## wave-optics Question 41

Question: Q. 3. (i) Distinguish between unpolarised and linearlŷ polarised light.

(ii) What does a polaroid consist of ? How does it produce a linearly polarised light ?

(iii) Explain briefly how sunlight is polarised/by scattering through atmospheric particles

(1) [Foreign 2014]

## Show Answer

Solution:

Ans. (i) In a beam of unpolarized light, the vibrations of light vectors are in all directions in a plane perpendicular to dirêtion of propagation. In polarised light, these vibrations are only along one direction.

(ii) A polaroid consists of a long chain of molecules aligned in a particular direction. It polarises light as it allows only one component of light (electric vectors parallel to the pass-axis) to pass through it, while the other components are absorbed. $1 / 2+1 / 2$

(iii) The observer receives scattered light corresponding to only one of the two sets of accelerated charges, i.e., electrons oscillating perpendicular to the direction of propagation. 1

[CBSE Marking Scheme 2014]

[II Q. 4. (i) Good quality sun-glasses made of polaroids are preferred over ordinary coloured glasses. Justify your answer.

(ii) Two polaroids $P_{1}$ and $P_{2}$ are placed in crossed positions. A third polaroid $P_{3}$ is kept between $P_{1}$ and $P_{2}$ such that pass axis of $P_{3}$ is parallel to that of $P_{1}$. How would the intensity of light $\left(I_{2}\right)$ transmitted through $P_{2}$ vary as $P_{3}$ is rotated ? Draw a plot of intensity ’ $I_{2}{ }^{\prime} v s$. the angle ’ $\theta$ ‘, between pass axes of $P_{1}$ and $P_{3}$. U[Delhi I, II, III 2015] Ans. (i) Polaroid sunglasses are preferred because they can be much more effective than coloured sunglasses in cutting off the harmful (UV) rays of the sun.

$$ 1 $$

(ii) Let $\theta$ be the angle between the pass axis of $P_{1}$ and $P_{3}$. The angle between the pass axis of $P_{3}$ and $P_{2}$ would then be $\left(\frac{\pi}{2}-\theta\right)$.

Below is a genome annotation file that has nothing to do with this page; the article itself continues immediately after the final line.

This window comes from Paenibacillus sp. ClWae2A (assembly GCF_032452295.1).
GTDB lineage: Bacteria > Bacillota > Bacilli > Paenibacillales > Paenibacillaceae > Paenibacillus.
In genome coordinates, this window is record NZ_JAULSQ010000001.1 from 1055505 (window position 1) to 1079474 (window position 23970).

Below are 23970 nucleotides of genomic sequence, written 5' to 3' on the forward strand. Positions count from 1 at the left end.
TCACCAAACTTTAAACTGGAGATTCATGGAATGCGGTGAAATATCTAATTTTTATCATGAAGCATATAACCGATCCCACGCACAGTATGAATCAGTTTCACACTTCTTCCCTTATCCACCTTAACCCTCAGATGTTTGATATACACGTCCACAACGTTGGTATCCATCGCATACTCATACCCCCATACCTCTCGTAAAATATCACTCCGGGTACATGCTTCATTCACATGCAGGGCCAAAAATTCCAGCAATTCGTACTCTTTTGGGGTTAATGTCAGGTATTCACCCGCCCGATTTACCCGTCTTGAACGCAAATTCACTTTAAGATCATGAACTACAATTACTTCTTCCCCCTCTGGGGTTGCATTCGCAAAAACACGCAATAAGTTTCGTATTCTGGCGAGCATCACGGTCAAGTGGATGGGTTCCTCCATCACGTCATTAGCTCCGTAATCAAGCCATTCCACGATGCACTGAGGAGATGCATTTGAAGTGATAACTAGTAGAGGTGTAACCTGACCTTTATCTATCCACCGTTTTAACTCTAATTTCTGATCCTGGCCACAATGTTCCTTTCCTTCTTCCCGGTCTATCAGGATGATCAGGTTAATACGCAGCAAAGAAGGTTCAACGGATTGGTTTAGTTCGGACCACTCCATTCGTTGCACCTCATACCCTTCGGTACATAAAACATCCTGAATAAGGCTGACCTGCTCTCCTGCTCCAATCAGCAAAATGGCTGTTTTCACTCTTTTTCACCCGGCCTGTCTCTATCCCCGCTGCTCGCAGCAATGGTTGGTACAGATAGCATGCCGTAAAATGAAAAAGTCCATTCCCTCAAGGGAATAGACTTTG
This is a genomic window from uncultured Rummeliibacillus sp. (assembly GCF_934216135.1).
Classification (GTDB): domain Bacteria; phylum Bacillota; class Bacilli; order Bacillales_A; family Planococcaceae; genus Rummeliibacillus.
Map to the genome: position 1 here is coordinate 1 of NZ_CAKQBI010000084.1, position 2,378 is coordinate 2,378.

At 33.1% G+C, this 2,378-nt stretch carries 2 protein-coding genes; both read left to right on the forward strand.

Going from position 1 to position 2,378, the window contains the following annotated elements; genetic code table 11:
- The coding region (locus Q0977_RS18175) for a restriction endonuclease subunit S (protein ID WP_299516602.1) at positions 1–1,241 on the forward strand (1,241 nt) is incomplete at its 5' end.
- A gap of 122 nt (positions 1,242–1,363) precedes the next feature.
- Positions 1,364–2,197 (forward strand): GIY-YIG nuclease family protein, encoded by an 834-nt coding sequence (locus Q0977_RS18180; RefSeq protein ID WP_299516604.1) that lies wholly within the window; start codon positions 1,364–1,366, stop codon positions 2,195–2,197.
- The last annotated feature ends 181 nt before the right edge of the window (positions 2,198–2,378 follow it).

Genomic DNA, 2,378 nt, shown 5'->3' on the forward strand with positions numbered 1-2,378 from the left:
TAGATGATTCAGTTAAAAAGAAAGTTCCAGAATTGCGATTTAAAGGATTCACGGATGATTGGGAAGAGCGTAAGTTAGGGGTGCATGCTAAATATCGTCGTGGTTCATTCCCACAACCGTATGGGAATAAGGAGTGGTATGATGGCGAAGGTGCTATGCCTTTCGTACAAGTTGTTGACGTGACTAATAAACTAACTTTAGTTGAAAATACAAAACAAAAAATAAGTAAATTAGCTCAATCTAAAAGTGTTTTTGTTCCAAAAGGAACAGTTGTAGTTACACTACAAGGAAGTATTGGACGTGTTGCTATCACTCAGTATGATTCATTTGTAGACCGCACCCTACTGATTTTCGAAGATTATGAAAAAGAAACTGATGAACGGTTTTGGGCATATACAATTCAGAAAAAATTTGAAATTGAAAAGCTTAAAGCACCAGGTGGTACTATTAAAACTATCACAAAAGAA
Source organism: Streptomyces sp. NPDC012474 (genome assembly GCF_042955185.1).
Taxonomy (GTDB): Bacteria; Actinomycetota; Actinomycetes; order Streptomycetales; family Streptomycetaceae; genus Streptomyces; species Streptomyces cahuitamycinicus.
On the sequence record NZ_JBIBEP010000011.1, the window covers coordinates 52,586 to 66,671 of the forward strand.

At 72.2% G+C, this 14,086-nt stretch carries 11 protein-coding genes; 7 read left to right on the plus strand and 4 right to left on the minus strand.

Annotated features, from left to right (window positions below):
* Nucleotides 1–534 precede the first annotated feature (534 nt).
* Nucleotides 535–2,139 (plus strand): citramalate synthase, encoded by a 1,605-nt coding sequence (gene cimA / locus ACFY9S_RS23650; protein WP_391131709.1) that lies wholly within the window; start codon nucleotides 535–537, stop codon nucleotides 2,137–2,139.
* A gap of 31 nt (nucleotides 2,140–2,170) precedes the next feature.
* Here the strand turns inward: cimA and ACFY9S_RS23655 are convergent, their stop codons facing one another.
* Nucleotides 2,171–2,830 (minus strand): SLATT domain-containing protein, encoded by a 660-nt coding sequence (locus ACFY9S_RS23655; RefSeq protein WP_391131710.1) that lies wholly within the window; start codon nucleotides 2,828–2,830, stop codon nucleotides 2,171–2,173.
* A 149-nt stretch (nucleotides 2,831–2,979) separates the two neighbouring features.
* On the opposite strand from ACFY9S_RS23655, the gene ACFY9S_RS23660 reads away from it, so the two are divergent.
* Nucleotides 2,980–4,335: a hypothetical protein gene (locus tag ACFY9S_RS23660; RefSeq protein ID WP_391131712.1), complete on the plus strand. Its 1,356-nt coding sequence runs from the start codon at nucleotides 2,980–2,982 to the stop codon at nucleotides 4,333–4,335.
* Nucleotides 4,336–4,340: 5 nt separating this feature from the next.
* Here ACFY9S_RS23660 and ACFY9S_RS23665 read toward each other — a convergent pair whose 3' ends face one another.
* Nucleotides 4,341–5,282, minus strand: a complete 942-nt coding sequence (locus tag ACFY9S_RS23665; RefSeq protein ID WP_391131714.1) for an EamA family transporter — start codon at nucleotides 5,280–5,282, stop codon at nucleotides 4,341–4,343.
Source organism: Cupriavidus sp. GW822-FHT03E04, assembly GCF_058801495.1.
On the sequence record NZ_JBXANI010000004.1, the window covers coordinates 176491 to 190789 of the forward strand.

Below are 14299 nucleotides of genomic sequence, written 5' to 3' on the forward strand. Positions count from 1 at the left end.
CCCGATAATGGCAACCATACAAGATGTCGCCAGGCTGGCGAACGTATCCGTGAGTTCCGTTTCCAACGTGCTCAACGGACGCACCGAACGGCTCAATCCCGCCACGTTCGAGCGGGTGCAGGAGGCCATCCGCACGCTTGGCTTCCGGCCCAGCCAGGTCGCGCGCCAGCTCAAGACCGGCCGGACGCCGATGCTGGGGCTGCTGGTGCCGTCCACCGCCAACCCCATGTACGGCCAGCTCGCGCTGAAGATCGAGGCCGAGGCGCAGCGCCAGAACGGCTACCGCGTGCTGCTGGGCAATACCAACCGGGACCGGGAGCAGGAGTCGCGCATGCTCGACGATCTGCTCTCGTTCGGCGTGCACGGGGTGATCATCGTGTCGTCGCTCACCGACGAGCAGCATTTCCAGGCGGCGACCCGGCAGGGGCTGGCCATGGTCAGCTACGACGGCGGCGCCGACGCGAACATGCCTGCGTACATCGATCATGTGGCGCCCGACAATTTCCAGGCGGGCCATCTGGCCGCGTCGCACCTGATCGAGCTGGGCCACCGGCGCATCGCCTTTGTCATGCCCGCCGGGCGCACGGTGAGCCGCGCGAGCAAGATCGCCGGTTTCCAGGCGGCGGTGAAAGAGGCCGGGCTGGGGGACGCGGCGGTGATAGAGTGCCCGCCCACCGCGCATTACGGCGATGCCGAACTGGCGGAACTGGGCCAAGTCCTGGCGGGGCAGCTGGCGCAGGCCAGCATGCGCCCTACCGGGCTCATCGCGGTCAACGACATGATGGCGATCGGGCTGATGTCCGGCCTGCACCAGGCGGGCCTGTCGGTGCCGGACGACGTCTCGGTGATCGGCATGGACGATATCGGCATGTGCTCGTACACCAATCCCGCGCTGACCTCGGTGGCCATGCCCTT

$1 / 2$

By Malus’s law,

The plot of $I_{2}$ vs. $\theta$, therefore, has the form shown below:

[A] Q. 5. (i) Using the phenomenon of polarisation, show how transverse nature of light can be demonstrated.

(ii) Two polaroids $P_{1}$ and $P_{2}$ are placed with their passaxes perpendicular to each other. Unpolarised light of intensity $I_{0}$ is incident on $P_{1}$. A third polaroid $P_{3}$ is kept in between $P_{1}$ and $P_{2}$ such that its pass-axis makes an angle of $30^{\circ}$ with that of $P_{1}$. Determine the intensity of light transmitted through $P_{1}, P_{2}$ and $P_{3}$.

U] [O.D. I, II, III 2014]

Ans. (i)

1

Light from the sodium lamp passing through the single polaroid sheet $\left(P_{1}\right)$ does not show any variation in intensity when this sheet is rotated. However, if the light, transmitted by $P_{1}$, is made to pass through another polaroid sheet $\left(P_{2}\right)$ the light intensity, coming out of $P_{2}$, varies from a maximum to zero, and again to maximum, when $P_{2}$ is rotated.

$1 / 2$ These observations are consistent only with the transverse nature of light waves. (ii) Intensity of light transmitted through $P_{1}$

$$ I_{1}=\frac{I_{0}}{2} $$

Intensity of light transmitted through $P_{3}$

$$ \begin{aligned} I_{3} & =\left(\frac{I_{0}}{2}\right) \times \cos ^{2} 30^{\circ} 1 / 2 \ & =\frac{3 I_{0}}{8} \end{aligned} $$

Intensity of light transmitted through $P_{2}$

$$ \begin{align*} I_{2} & =I_{3} \times \cos ^{2}\left(90^{\circ}-30^{\circ}\right) \ & =\frac{3}{8} I_{0} \cos ^{2} 60^{\circ} \ I_{2} & =\frac{3}{32} I_{0} \end{align*} $$

[CBSE Marking Scheme 2014]